What is Lupus?

My second diagnosis of an autoimmune disorder came 18 years ago. Lupus.

So what the heck is that? I knew it was autoimmune and I knew it was causing these sores on my skin and I knew it was piggy-backing on my Sjogren’s.

What is Lupus?

Lupus (SLE) can affect the joints, skin, kidneys, blood cells, brain, heart, and lungs.
Symptoms vary but can include fatigue, joint pain, rash, and fever. These can periodically get worse (flare-up) and then improve.

While there’s no cure for lupus, current treatments focus on improving quality of life through controlling symptoms and minimizing flare-ups. This begins with lifestyle modifications, including sun protection and diet. Further disease management includes medications, such as anti-inflammatories and steroids.

My Lupus Symptoms - Brenda Mueller

The effects of lupus on the body

Lupus in the body

The Face: Two common symptoms of lupus are a butterfly-shaped rash on the face and extreme sensitivity to sunlight.

The Hair: Hair loss and weak hair that breaks easily are often early signs of lupus.

The Mouth: Lupus, as well as some drugs used to treat the disease, can cause lesions inside the cheeks, lower lip or roof of the mouth. Dry mouth caused by secondary Sjogren’s syndrome can lead to dental decay, gum disease, and difficulty swallowing.

The Esophagus: Inflammation of the esophagus can cause difficulty swallowing, acid reflux, heartburn and gas.
The Stomach: Lupus can cause nausea, diarrhea, and constipation. Use of NSAIDs can raise the risk of bleeding ulcers.
The Abdomen: When the linking inside the abdomen is inflamed, it can cause a build-up of fluids in the abdomen.
The Pancreas: Lupus raises the risk of pancreatitis, inflammation of the pancreas.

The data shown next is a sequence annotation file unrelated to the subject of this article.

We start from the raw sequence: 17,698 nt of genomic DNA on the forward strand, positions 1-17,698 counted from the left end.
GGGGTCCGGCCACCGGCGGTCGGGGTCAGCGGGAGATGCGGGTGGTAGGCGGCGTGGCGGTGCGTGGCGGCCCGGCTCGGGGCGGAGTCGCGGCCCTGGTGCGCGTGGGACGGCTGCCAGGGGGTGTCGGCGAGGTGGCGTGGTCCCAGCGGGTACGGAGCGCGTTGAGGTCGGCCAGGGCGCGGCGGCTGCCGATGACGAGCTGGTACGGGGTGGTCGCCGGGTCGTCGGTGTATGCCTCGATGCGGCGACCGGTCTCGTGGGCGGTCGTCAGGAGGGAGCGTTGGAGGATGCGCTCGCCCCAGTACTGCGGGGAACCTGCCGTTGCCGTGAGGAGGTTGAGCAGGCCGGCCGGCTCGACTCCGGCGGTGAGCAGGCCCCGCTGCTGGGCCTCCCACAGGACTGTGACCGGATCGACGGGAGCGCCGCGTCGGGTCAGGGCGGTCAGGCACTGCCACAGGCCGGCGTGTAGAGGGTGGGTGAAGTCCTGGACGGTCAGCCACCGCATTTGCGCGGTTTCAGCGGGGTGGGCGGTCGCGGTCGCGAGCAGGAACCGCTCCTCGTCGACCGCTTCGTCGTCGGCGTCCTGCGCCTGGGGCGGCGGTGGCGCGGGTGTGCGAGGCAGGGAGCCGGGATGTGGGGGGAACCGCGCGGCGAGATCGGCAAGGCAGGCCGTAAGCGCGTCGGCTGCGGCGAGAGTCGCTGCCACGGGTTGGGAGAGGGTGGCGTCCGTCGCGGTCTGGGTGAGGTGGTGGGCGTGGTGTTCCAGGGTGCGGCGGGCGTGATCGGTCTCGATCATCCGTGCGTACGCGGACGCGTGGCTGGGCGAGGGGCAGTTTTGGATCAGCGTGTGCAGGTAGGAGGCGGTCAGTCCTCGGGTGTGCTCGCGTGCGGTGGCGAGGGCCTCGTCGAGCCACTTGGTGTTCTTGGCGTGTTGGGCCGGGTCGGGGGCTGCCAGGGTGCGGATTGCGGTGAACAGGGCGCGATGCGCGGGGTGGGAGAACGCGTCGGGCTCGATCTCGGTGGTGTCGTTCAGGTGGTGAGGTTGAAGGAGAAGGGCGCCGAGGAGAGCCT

The Colon: Lupus may cause ulcers in the lining of the colon and rectum, causing bloody diarrhea.
The Liver: The liver can become inflamed, enlarged, or jaundice. People with lupus are also more prone to autoimmune hepatitis.
The Kidneys: Kidneys can become inflamed, but there may or may not be symptoms. Blood and urine tests can detect kidney problems.
The Blood: A less common symptom of lupus is anemia, or a low red blood cell count. Lupus can also increase the likelihood of blood clots.
The Heart: Inflammation of the heart muscles or the sac that surrounds the heart can cause chest pain. Chronic inflammation can cause scarring, restricted blood flow, and formation of blood clots.
The Eyes: People with lupus sometimes develop secondary Sjogren’s syndrome, which causes extremely dry eyes.
The Brain: Inflammation of blood vessel walls within the brain include symptoms such as headaches, dizziness, change in mood, trouble concentrating and seizures.
Swollen Glands: The inflammation caused by lupus can cause swollen glands throughout the body.
The Lungs: Inflammation of the lungs can make breathing uncomfortable or even painful.
Joints and Muscles: Inflammation of the joints can cause swelling, stiffness and pain. Some people experience muscle aches and pains.
Question: How long have you been living with Lupus? Please leave your comments below.

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